Mould is a type of fungus that can be found both indoors and outdoors. It reproduces by making tiny particles called spores.

Spores are carried in the air and may impact people who suffer with asthma, allergies or other respiratory conditions.

What could happen if I inhale mould spores?

When mould is inhaled, particularly by people who have a sensitivity it may cause an allergic reaction. The airways may constrict, produce more mucus and become red and swollen. This reaction in the airways may cause people to experience chest tightness, shortness of breath, wheezing or coughing.

For people with COPD, mould has the potential to lead into a fungal infection in the lungs due to their increased vulnerability.

How to limit exposure to mould

Although mould can be found almost anywhere, it needs moisture and nutrients to grow. To help reduce the risk of mould in your home there are a few simple steps that you can take.

Maintain good ventilation

Use exhaust fans or open windows, particularly when bathing, showering, cooking, doing laundry and drying clothes to improve cross ventilation.

Control moisture

  • Fix water leaks and plumbing problems
  • Clear and clean overflowing gutters and under-floor vents
  • Dry wet areas as soon as possible
  • Be aware of and monitor other potential sources such as indoor plants, fish tanks, garden mulches and compost heaps

What to do if you have mould in your home?

If you can see or smell mould in your home, getting it removed as soon as possible is important as the longer it grows the more damage it can cause.

When cleaning mould, personal protective equipment (PPE) should be worn, including waterproof shoes, rubber gloves, overalls, safety goggles and P2 respirator mask.

If you are allergic or sensitive to mould it is recommended that you should not remove or be present during the removal process.

Basic mould clean-up for small jobs

 For less than 1m2 of affected area:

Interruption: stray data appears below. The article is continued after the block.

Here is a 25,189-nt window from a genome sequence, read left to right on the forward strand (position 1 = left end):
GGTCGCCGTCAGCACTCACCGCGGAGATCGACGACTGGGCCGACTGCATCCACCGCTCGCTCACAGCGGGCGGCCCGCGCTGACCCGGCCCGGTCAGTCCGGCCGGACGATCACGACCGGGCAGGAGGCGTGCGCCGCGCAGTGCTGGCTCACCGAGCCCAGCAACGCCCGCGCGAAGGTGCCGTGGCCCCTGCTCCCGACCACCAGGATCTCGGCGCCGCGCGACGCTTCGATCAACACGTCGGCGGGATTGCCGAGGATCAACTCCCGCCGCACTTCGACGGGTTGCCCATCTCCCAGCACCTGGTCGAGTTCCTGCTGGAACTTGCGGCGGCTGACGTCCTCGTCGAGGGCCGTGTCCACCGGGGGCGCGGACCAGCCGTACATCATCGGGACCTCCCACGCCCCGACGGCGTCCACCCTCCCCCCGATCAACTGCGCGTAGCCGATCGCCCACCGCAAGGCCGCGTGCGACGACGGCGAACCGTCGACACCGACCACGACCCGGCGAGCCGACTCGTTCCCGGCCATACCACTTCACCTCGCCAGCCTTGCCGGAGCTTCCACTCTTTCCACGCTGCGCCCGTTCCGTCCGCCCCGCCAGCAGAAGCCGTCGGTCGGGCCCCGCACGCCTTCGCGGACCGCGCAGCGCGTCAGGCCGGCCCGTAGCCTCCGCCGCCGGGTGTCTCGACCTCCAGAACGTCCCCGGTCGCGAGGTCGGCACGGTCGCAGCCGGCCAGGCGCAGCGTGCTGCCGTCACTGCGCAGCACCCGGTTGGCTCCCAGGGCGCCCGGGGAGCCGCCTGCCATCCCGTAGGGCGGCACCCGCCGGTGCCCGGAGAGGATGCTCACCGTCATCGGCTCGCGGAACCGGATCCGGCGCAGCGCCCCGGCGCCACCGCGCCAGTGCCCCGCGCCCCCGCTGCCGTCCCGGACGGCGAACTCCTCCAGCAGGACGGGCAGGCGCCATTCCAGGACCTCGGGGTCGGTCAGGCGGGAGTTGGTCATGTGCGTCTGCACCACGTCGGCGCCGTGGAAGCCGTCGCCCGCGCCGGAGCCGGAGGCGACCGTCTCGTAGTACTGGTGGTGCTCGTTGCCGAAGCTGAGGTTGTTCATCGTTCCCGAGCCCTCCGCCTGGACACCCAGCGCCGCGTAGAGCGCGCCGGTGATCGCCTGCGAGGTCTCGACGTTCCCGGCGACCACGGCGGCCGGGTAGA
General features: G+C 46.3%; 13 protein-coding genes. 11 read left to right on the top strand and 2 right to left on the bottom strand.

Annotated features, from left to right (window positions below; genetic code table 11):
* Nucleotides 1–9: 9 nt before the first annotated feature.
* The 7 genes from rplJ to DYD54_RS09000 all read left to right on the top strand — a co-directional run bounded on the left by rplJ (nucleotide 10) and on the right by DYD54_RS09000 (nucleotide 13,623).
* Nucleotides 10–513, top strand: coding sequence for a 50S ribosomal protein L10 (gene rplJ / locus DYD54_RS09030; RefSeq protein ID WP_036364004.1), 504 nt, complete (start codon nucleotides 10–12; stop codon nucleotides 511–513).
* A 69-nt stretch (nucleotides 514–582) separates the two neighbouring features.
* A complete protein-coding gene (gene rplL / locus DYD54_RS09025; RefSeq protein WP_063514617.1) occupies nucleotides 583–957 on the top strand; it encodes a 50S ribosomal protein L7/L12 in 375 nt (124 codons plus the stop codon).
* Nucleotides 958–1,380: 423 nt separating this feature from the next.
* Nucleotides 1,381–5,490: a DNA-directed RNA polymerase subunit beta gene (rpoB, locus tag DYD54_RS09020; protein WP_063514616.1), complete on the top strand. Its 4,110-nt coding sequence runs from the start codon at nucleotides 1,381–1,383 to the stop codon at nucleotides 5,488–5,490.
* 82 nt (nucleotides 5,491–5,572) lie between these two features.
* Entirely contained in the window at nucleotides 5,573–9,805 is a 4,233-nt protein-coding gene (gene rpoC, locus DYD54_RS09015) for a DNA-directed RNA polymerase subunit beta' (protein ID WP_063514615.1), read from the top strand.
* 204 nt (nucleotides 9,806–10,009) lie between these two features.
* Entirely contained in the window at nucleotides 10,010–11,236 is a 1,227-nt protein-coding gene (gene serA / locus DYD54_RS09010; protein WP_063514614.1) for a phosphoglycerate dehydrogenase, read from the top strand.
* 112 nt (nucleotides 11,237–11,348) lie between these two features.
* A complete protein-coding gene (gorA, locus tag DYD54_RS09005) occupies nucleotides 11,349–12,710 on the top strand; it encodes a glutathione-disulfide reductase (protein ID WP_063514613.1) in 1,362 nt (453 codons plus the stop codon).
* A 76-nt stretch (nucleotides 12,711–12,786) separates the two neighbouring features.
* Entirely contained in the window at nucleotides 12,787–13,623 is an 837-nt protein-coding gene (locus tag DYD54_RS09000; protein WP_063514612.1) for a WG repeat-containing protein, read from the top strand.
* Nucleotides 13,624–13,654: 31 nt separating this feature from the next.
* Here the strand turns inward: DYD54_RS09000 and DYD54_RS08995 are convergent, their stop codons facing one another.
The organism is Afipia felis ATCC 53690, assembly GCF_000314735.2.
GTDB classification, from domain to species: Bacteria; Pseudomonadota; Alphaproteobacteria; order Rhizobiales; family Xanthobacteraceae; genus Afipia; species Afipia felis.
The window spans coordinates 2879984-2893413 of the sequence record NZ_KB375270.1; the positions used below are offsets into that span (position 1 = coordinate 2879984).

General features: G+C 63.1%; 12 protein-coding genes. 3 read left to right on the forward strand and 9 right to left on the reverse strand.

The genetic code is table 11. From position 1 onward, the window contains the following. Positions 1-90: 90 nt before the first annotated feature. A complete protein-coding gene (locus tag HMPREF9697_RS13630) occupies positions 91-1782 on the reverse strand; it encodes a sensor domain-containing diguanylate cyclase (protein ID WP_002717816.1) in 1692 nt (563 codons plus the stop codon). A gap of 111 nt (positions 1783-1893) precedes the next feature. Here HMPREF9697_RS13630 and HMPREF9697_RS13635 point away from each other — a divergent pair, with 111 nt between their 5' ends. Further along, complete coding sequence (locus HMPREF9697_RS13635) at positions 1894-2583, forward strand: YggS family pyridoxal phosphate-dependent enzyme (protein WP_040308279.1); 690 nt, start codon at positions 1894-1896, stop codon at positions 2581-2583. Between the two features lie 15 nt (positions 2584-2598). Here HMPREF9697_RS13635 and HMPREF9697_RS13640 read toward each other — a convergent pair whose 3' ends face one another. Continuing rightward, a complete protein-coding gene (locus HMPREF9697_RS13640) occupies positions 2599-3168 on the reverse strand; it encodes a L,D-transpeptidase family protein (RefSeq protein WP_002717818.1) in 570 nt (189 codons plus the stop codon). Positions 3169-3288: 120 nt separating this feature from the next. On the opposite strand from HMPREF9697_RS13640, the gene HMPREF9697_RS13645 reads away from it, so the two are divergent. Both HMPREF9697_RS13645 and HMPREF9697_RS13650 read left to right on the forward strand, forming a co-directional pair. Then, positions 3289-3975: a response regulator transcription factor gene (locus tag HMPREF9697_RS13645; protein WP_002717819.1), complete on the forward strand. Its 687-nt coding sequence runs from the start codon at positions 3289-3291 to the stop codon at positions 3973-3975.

• close doors and seal air vents where possible to prevent mould spores spreading
  • ensure unprotected people leave the affected area during the clean-up
  • wearing a P2 respirator (mask), gloves and safety glasses, scrub mould off hard surfaces with either:
    • detergent and water; or
    • three parts vinegar with one-part water; or
    • three parts alcohol (e.g. methylated spirits) and one-part water;
    • dry the material completely;
  • absorbent or porous materials, such as ceiling tiles and carpet, can be dried if the water has been present less than 48 hours. If items have been wet for a longer period, they may have to be thrown away if they become mouldy as their structure makes it very difficult to properly clean them
  • wet vacuums, dehumidifiers and fans assist in drying wet carpets and similar absorbent materials
  • for valuable items that have been mould affected, seek specialist advice.

Mould clean-up for medium to large jobs

Medium jobs are where the area affected is 1-10m2 and large jobs are where the area affected is more than 10m2.

For medium to large mould problems, professional advice is recommended. Getting such advice at an early stage can result in the problem being fixed more quickly, provide the tools to find hidden mould, limit further spread of mould, and assist in identifying and resolving the moisture problem.

Additional controls in terms of the containment of the mould and the level of PPE required are likely to be needed for medium to large jobs. Medium to large jobs also require a higher level of consultation with, and provision of, information to stakeholders, including tenants and workers, as building occupants can be quite concerned about the issue and the remediation.

For more advice on mould and dampness in your home or office, please visit Healthy WA.